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The effect of uterine blood supply cutoff during myomectomy.

Alobaid, A; Alqadri, T; Serat, F; Riaz, M; Alobaid, S; Aldakhil, L (2011) The effect of uterine blood supply cutoff during myomectomy. Annals of Saudi Medicine, 31 (6). pp. 598-601. ISSN 0975-4466 https://doi.org/10.4103/0256-4947.87096
SGUL Authors: Riaz, Muhammad

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Abstract

BACKGROUND AND OBJECTIVE: Myomectomy is considered a highly morbid procedure due to the risk of high intraoperative blood loss. Meticulous surgical techniques can reduce operative morbidity. Our aim was to evaluate and compare the intraoperative blood loss between two surgical techniques: 1) the uterine vascular cutoff technique and 2) the classical technique. DESIGN AND SETTING: Retrospective chart review conducted between 1 July 2008 until 30 June 2010 in a tertiary care referral center to compare surgical outcomes of two groups. PATIENTS AND METHODS: The sample included 136 patients: 30 patients had their surgeries performed with the uterine vascular cutoff technique, and the remainder (106 patients) had myomectomies performed with the classical technique. The uterine vascular cutoff technique was performed by the same surgeon for all 30 patients, whereas myomectomy with the classical technique was performed by several gynecologists. RESULTS: There was no significant difference between the two groups in parity and operation time; however, patients in the first group had a statistically significant higher mean age (39.1 [7.6] vs 35.8 [6.9] years; P=.025) and, on average, bigger fibroid size by gestational week (20.1 [7.3] vs 17 [5.2] weeks; P=.0094), with standard deviation shown in parentheses. There was a statistically significant lesser drop in hemoglobin concentration among patients in the first group (1.23 [1.2] vs 2.25 [1.4] g/dL; P=.0003), and the postoperative hemoglobin was significantly higher in the first group (10.5 [1.6] vs 9.7 [1.7] g/dL; P=.036). The hospital stay was shorter for patients in the first group (5.8 [1.7] vs 7.1 [2.9] days; P=.031). CONCLUSION: The vascular cutoff technique leads to less intraoperative blood loss without increasing the operative time, patients tolerate this technique very well, and the technique is associated with shorter hospital stay, all of which could contribute to less postoperative morbidity.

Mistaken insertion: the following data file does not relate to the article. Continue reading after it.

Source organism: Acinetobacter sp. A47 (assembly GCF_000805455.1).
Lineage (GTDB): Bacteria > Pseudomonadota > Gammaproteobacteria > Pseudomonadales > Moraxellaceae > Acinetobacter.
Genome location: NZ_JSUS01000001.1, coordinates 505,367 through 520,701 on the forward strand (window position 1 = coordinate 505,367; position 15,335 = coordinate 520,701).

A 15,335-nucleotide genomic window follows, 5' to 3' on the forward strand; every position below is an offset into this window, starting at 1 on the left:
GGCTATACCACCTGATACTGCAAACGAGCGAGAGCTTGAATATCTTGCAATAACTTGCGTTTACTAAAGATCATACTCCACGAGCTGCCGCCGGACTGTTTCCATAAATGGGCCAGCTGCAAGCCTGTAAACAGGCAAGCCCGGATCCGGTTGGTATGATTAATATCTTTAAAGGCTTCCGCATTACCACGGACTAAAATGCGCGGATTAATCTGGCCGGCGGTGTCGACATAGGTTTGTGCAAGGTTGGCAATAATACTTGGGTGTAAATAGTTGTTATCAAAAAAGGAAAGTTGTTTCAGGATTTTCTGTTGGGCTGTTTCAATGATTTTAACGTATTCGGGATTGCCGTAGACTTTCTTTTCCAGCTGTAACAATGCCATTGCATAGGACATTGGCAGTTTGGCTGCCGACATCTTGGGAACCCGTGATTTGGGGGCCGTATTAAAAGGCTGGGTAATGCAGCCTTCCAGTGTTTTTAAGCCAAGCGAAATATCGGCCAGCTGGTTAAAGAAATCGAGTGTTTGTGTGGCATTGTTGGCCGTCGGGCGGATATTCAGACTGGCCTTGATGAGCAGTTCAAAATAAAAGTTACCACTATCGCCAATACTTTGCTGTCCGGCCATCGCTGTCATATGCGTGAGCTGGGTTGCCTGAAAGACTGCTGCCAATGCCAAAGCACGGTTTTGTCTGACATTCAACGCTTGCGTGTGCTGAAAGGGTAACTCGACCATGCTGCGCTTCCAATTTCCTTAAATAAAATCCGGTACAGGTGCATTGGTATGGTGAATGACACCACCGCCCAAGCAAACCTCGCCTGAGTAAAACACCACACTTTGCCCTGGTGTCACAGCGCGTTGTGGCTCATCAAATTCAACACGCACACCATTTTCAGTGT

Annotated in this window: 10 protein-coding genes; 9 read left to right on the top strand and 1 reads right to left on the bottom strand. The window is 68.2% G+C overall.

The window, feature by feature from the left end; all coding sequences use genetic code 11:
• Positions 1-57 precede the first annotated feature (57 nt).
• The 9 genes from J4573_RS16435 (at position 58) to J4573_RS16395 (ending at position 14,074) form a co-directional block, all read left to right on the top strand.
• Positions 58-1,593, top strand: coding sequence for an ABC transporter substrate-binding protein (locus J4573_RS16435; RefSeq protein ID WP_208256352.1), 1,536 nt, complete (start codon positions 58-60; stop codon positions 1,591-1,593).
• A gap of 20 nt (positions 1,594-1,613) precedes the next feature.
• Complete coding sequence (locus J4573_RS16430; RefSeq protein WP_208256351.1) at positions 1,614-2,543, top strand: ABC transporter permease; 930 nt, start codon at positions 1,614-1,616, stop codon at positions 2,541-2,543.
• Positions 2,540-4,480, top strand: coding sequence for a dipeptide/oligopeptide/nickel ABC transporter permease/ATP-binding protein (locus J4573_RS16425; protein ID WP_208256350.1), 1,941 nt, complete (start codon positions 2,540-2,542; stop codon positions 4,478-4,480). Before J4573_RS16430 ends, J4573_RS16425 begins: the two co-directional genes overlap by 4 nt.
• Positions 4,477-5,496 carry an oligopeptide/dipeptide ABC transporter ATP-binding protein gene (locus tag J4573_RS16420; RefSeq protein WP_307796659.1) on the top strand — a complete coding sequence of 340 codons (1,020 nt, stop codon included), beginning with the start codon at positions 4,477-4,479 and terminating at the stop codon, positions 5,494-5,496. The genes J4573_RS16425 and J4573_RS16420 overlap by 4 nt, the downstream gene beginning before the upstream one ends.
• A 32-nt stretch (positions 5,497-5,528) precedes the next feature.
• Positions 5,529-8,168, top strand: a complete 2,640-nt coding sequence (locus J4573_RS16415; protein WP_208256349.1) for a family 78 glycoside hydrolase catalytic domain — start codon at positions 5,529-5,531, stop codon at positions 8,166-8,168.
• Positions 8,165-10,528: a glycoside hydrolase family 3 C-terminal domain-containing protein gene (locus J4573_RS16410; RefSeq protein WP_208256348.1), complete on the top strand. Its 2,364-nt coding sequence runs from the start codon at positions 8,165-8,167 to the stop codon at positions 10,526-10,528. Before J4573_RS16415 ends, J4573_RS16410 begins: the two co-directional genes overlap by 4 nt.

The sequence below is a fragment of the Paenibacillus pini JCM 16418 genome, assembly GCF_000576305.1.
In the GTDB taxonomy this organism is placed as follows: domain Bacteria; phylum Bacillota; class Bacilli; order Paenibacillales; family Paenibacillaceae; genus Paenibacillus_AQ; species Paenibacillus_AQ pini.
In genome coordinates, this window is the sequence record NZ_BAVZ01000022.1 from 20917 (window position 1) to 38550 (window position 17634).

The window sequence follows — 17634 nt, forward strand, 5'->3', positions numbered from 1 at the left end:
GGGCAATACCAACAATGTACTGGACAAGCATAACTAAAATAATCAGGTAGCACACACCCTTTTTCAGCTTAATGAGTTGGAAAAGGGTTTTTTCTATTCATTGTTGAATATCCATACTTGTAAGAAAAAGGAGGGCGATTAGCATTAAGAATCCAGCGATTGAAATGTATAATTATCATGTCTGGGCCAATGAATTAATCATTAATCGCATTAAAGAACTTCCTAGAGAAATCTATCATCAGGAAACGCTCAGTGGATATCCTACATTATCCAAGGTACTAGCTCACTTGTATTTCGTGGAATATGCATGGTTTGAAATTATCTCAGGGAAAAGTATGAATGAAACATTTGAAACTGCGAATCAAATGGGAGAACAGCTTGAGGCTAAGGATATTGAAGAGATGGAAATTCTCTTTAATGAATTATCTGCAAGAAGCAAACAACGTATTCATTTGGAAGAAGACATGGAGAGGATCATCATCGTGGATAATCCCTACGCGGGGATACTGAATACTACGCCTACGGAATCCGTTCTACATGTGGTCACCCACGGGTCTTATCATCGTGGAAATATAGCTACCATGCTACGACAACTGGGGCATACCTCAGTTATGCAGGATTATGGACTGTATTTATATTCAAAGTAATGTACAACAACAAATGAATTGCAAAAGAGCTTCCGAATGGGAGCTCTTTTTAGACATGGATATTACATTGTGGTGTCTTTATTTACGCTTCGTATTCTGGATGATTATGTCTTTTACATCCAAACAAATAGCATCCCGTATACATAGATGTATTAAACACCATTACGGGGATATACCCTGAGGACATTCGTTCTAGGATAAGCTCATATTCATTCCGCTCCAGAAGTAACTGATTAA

Item Type: Article
Additional Information: Copyright : © Annals of Saudi Medicine. This is an open-access article distributed under the terms of the Creative Commons Attribution-Noncommercial-Share Alike 3.0 Unported, which permits unrestricted use, distribution, and reproduction in any medium, provided the original work is properly cited.
Keywords: Adult, Blood Loss, Surgical, Female, Hemostasis, Surgical, Humans, Leiomyoma, Middle Aged, Organ Size, Outcome and Process Assessment (Health Care), Retrospective Studies, Treatment Outcome, Uterine Myomectomy, Uterine Neoplasms, Uterus, General & Internal Medicine
SGUL Research Institute / Research Centre: Academic Structure > Population Health Research Institute (INPH)
Journal or Publication Title: Annals of Saudi Medicine
ISSN: 0975-4466
Language: eng
Dates:
DateEvent
November 2011Published
PubMed ID: 22048505
Web of Science ID: 22048505
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URI: http://openaccess.sgul.ac.uk/id/eprint/105032
Publisher's version: https://doi.org/10.4103/0256-4947.87096

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